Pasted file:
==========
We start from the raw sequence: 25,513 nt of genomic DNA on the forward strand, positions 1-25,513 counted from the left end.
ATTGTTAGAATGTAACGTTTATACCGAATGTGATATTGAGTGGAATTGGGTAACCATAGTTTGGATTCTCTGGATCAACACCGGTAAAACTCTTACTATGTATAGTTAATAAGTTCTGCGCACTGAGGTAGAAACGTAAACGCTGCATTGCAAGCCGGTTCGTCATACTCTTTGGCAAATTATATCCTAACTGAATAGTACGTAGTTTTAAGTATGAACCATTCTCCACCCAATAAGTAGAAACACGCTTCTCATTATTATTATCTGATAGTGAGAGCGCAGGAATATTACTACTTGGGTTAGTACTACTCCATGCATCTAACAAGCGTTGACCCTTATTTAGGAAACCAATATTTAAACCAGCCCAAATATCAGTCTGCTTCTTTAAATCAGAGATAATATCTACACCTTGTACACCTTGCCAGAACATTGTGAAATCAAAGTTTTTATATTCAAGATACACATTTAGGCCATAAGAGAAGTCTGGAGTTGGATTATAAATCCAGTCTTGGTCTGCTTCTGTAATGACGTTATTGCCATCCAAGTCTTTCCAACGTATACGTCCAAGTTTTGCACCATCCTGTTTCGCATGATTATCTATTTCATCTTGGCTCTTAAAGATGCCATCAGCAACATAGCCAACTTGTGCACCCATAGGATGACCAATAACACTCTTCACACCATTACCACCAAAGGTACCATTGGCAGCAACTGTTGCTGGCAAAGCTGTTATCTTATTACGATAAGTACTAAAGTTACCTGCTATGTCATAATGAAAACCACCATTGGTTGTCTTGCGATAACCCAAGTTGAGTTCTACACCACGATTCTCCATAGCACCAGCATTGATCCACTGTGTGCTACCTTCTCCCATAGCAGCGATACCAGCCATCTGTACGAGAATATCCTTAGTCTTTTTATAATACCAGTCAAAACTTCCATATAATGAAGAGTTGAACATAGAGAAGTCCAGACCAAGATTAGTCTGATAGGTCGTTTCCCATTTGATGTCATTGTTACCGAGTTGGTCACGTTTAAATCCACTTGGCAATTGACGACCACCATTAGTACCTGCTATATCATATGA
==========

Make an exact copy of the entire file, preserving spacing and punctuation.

We start from the raw sequence: 25,513 nt of genomic DNA on the forward strand, positions 1-25,513 counted from the left end.
ATTGTTAGAATGTAACGTTTATACCGAATGTGATATTGAGTGGAATTGGGTAACCATAGTTTGGATTCTCTGGATCAACACCGGTAAAACTCTTACTATGTATAGTTAATAAGTTCTGCGCACTGAGGTAGAAACGTAAACGCTGCATTGCAAGCCGGTTCGTCATACTCTTTGGCAAATTATATCCTAACTGAATAGTACGTAGTTTTAAGTATGAACCATTCTCCACCCAATAAGTAGAAACACGCTTCTCATTATTATTATCTGATAGTGAGAGCGCAGGAATATTACTACTTGGGTTAGTACTACTCCATGCATCTAACAAGCGTTGACCCTTATTTAGGAAACCAATATTTAAACCAGCCCAAATATCAGTCTGCTTCTTTAAATCAGAGATAATATCTACACCTTGTACACCTTGCCAGAACATTGTGAAATCAAAGTTTTTATATTCAAGATACACATTTAGGCCATAAGAGAAGTCTGGAGTTGGATTATAAATCCAGTCTTGGTCTGCTTCTGTAATGACGTTATTGCCATCCAAGTCTTTCCAACGTATACGTCCAAGTTTTGCACCATCCTGTTTCGCATGATTATCTATTTCATCTTGGCTCTTAAAGATGCCATCAGCAACATAGCCAACTTGTGCACCCATAGGATGACCAATAACACTCTTCACACCATTACCACCAAAGGTACCATTGGCAGCAACTGTTGCTGGCAAAGCTGTTATCTTATTACGATAAGTACTAAAGTTACCTGCTATGTCATAATGAAAACCACCATTGGTTGTCTTGCGATAACCCAAGTTGAGTTCTACACCACGATTCTCCATAGCACCAGCATTGATCCACTGTGTGCTACCTTCTCCCATAGCAGCGATACCAGCCATCTGTACGAGAATATCCTTAGTCTTTTTATAATACCAGTCAAAACTTCCATATAATGAAGAGTTGAACATAGAGAAGTCCAGACCAAGATTAGTCTGATAGGTCGTTTCCCATTTGATGTCATTGTTACCGAGTTGGTCACGTTTAAATCCACTTGGCAATTGACGACCACCATTAGTACCTGCTATATCATATGA